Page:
United States of America
- Autonomous Aerial Refueling
- Air Force Research Laboratory
- Global Positioning System
- Inertial Navigation System
- Naval Air Systems
- Unmanned Aerial Vehicle
ST. LOUIS, Dec. 04, 2007 -- Can an unmanned air vehicle be made smart enough to autonomously rendezvous with a tanker aircraft and refuel? Based on recently concluded flight tests by the U.S. Air Force Research Laboratory and Boeing [NYSE: BA], it can.
"By adding an automated aerial refueling capability to UAVs, we can significantly increase their combat radius and mission times while reducing their forward staging needs and response times," said David Riley, Boeing Phantom Works program manager for the Automated Aerial Refueling (AAR) program.
The goal of the government-industry AAR program is to develop and demonstrate systems that will enable UAVs to safely approach and maneuver around tanker aircraft so they can successfully perform boom and receptacle refueling operations. The systems -- including a flight control computer and control laws developed by Boeing Phantom Works -- are demonstrated using a Calspan Learjet specially equipped to fly autonomously as a UAV.
During a recent flight test, the AAR system autonomously guided the Learjet "UAV" up to a Boeing KC-135R tanker and successfully maneuvered it among seven air refueling positions behind the tanker -- contact, pre-contact, left and right inboard observation, left and right outboard observation, and break away. The system controlled the Learjet for more than 1 hour and 40 minutes and held the aircraft in the critical contact position for 20 minutes.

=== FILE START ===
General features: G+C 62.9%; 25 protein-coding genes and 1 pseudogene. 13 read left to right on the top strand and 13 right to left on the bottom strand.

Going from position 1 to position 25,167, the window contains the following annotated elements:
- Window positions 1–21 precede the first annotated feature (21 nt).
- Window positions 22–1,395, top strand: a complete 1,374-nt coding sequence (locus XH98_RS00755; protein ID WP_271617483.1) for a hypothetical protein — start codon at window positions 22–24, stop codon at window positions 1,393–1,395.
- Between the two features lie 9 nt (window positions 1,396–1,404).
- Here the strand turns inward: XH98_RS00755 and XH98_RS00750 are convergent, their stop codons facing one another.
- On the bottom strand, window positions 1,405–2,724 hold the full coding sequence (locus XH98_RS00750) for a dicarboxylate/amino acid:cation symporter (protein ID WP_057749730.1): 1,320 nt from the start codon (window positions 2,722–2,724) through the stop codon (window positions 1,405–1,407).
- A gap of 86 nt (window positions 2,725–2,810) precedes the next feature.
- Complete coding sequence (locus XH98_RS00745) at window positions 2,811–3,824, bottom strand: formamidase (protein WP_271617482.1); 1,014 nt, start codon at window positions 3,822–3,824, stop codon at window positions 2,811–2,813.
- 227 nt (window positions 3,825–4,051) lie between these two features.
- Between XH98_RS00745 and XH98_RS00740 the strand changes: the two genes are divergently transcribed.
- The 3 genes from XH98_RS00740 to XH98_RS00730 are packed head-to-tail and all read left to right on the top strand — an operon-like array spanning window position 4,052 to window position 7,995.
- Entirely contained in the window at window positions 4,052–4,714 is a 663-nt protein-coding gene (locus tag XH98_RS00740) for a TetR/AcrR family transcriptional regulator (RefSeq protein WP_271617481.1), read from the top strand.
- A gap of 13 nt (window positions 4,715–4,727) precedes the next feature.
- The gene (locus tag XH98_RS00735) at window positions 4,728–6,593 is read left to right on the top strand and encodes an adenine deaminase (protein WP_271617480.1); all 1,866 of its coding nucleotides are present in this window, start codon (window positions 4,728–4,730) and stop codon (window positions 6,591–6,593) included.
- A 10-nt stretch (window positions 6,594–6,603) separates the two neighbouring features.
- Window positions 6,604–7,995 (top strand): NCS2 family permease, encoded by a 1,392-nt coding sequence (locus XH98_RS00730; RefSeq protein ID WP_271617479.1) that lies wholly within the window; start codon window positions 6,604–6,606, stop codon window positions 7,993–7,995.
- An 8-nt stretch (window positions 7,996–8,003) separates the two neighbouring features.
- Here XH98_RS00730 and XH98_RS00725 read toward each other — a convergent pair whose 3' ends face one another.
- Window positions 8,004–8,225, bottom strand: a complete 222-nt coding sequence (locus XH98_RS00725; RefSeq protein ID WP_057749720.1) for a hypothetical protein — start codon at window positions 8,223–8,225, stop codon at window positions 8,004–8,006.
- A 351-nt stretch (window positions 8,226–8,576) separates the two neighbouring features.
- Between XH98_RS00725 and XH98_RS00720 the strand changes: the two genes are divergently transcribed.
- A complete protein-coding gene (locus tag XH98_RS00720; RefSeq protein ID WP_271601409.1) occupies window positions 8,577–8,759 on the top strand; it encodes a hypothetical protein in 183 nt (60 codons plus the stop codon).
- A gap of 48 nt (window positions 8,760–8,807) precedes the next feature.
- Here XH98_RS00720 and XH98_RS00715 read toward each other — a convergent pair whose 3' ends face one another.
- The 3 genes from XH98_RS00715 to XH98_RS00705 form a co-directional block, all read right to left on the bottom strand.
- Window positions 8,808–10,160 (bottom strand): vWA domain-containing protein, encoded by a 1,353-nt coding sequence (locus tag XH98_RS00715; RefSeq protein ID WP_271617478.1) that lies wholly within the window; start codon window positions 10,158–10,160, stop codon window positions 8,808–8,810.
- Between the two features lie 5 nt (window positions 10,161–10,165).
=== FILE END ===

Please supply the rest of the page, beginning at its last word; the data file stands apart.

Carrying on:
While a pilot flies the Learjet to and from the vicinity of the tanker and stands by to take over if necessary, he does not otherwise control the aircraft during the refueling maneuvering portion of the experiment.
"These tests show that we are making great advancements in system integrity, continuity and availability through improved relative navigation algorithms, control laws and hardware," Riley said. "They also show we are making great strides toward transitioning AAR technology into production."
Plans call for a follow-on Phase II program that will include autonomous multi-ship operations and delivery of fuel to the surrogate UAV.
The AAR team includes a diverse set of government and contractor organizations. The U.S. government team includes:
The Air Vehicles, Sensors, Human Effectiveness and Information Directorates at the Air Force Research Laboratory
Air Force Flight Test Center and Air Force Test Pilot School at Edwards Air Force Base
Naval Air Systems Command (NAVAIR)
107th Air Refueling Wing, New York Air National Guard
827th Aircraft Sustainment Group at Tinker Air Force Base
Defense Advanced Research Projects Agency Information Exploitation Office
Aeronautical Systems Center
Air Mobility Command
The AAR industry team includes:
Boeing Phantom Works, which built the AAR flight control computer and developed the AAR control laws
Calspan, which operates the Learjet
Rockwell Collins, which supports KC-135 operations, builds the Tactical Targeting Network Technologies data link, and produces the GPS receiver card
L3 Communications, SySense and the Illinois Institute of Technology, which work with NAVAIR to develop the precision global positioning system-based relative navigation system
Northrop Grumman, which built the INS/GPS, developed PGPS algorithms, and developed an EO/IR position sensing system
General Dynamics Advanced Information Systems, which provides systems engineering and flight test management assistance
Syngenics, which coordinates the AAR trade studies
Bihrle Applied Research, which integrates simulation environments
The Institute for Scientific Research, which develops image processing algorithms
Coherent Solutions, which develops required navigation performance
Source: AFRL, Boeing Demonstrate That UAVs Can Perform Automated Aerial Refueling
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